There is actually over 30 square miles of BLM in that big chunk of land on the north side of Beaver Creek going all the way up towards the freeway besides those two smaller areas to the east that I mentioned.
If the road is on a piece of BLM land it isn't private and can be used to walk on or across. However, you have to have been able to access that BLM some legal way. Normally on a map where there is a private road that then goes through a chunk of BLM or state land and access has been given by the landowner to use that road it will be a brown color on the road to designate such. That is not the case on the Iberlin Road from what I can tell on my CD ROM map. Unless the iberlin Road is a county maintained public road for it's entire length using any of it unless you are a property owner on that road is probably illegal. Therefore, unless you can get official certification from the county that it is, you may be off base in your assumption that any of it is useable without landowner permission to get to that south BLM land.
I apologize if I am sounding ignorant but I have another road questions. I looked at a map that someone sent me that I am pretty sure they scanned and I am also sure it is a BLM map, just not sure. Anyway...do you think Streeter Rd is a public road? I am going to compile a list of questions that I think are "legal" in the wildlife law world and call the office that is over 23, I would just lke to narrow down some of these questions first if I can.
Also...does anyone reccomend a nice campground? I am thinking Buffalo is where I will be spending what nights I do not camp on BLM land, and I would prefer to camp in town. Of course I would like shower facilities. Couple years ago I stayed in a cheaper hotel that had a restraunt attached, across the street was a laundary place, but for the life of me I cannot remember the name. Any ideas?
You CANNOT, I repeat, CANNOT, tell on a BLM map whether a road is a public road unless it shows an insignia and/or number as a state or county road. There are exceptions, but if you aren't acquainted with the area you are just guessing. The Schoonover Road is one of those that I'm familiar with and it is a public road throughout it's entire length in both counties even though it lacks a number. If a BLM road hits private property and the BLM has gained access through that property, it will normally be overmarked in brown to show the road is legal through that piece of private property. I would not be calling the G&F Office for these kinds of questions. You need to buy a current county map that shows what roads the public is paying tax dollars to maintain. People at a G&F Office are not the ones to give you that type of information and the road you are asking about is a good example. Streeter Road looks like it is a main public road and it probably is one of the few in the county, but you cannont verify that looking on my CD ROM or a BLM map of that area since it doesn't have a county road number designating that it is such. There is a nice private campground along one of the small rivers and it's on the north side of I-90 not too far west of unit 23, but I don't know what the name of it is. It might be along the Crazy Woman, but I'm not sure. If I was hunting the nw part of 23, that is probably where I would camp as there are a lot of trees and they probably have at least potable water and maybe even showers.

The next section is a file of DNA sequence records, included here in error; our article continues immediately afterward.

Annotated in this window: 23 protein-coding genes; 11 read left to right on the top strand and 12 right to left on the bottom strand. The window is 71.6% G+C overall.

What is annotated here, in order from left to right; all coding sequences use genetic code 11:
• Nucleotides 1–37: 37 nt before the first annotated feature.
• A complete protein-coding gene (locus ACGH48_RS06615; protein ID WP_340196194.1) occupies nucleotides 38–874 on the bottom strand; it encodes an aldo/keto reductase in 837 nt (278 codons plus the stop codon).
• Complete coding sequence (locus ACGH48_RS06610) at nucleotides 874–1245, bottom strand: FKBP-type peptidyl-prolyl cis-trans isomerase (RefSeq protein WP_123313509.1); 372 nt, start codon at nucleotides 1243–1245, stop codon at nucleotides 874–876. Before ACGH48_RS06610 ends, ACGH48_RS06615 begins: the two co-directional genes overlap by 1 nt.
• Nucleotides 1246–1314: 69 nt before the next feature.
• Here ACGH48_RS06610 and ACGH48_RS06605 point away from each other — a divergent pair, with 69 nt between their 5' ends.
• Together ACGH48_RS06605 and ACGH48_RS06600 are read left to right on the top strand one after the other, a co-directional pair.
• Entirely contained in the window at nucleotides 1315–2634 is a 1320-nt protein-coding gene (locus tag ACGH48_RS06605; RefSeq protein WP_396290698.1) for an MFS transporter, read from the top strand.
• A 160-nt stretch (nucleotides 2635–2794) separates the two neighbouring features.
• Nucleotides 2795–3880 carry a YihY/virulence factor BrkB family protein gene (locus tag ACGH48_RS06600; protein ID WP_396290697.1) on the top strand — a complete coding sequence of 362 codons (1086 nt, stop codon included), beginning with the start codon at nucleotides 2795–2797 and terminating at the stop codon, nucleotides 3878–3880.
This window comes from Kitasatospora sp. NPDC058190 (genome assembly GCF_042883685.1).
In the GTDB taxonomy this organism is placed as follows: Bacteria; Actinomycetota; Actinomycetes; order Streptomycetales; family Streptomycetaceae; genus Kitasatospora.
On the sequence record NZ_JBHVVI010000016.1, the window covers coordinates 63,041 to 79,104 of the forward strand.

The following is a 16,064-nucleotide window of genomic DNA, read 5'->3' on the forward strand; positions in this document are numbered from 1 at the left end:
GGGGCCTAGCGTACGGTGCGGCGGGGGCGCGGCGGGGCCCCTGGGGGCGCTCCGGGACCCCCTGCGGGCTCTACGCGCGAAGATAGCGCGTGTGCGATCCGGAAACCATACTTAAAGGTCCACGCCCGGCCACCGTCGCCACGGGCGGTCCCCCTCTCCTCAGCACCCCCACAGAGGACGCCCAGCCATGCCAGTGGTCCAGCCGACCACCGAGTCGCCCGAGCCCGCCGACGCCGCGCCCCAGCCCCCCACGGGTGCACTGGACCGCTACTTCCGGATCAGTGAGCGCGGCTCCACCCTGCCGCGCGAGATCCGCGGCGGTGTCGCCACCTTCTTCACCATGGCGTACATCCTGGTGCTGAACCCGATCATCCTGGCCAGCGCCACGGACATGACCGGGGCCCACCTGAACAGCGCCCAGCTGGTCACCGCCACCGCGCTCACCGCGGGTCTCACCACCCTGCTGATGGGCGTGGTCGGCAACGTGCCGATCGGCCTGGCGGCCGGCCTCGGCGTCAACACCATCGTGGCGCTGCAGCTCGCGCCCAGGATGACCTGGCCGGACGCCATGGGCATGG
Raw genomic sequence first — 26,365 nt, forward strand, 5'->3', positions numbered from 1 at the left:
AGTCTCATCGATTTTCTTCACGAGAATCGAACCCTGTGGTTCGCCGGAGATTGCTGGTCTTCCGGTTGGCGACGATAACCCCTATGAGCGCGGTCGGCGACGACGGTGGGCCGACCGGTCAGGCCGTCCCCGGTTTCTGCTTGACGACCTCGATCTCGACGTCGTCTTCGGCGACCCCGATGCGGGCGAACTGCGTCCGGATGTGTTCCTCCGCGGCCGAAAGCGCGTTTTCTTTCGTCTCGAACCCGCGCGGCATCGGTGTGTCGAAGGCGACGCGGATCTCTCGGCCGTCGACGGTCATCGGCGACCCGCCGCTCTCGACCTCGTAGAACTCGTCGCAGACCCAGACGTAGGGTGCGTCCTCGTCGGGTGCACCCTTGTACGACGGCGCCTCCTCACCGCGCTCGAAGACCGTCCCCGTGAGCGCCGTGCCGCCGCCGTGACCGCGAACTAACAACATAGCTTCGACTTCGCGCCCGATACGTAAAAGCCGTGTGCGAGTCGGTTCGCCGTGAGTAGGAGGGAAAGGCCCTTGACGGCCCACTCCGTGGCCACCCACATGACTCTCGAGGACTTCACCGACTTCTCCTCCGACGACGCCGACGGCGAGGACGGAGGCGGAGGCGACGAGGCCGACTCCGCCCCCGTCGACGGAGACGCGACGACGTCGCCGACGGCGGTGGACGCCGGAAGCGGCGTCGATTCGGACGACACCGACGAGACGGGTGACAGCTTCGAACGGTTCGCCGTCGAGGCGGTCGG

I will be purchasing the WY Atlas & Gazetteer by Delorme, I assume their information will be correct?
Reason I thought about asking G&F is because I read a few horror stories of roads that were marked public on every map and GPS, but G&F still wrote tickets. Ignorance is no excuse to the law, so I am trying to prepare as much as possible.
It wasn't your map Topgun, someone else from TN made it, I havent even seen your map. It lacked all the roads my maps and GPS had except for 2 roads I knew were public and of course Streeter. I also have the Hunting GPS maps, looks great!
Thanks for the campground info, I will look into it some more.
One of the most important components of deciphering a new hunting area is distinguishing between the summer and winter ranges for the game that you plan to pursue. Without knowing this you cannot make reliable assumptions about where the game will be come opening day. Knowing these areas will allow you to take the current weather (as well as the past couple weeks) and apply that to the landscape and make an educated guess as to where you might find that big buck or bull.
There are a couple ways...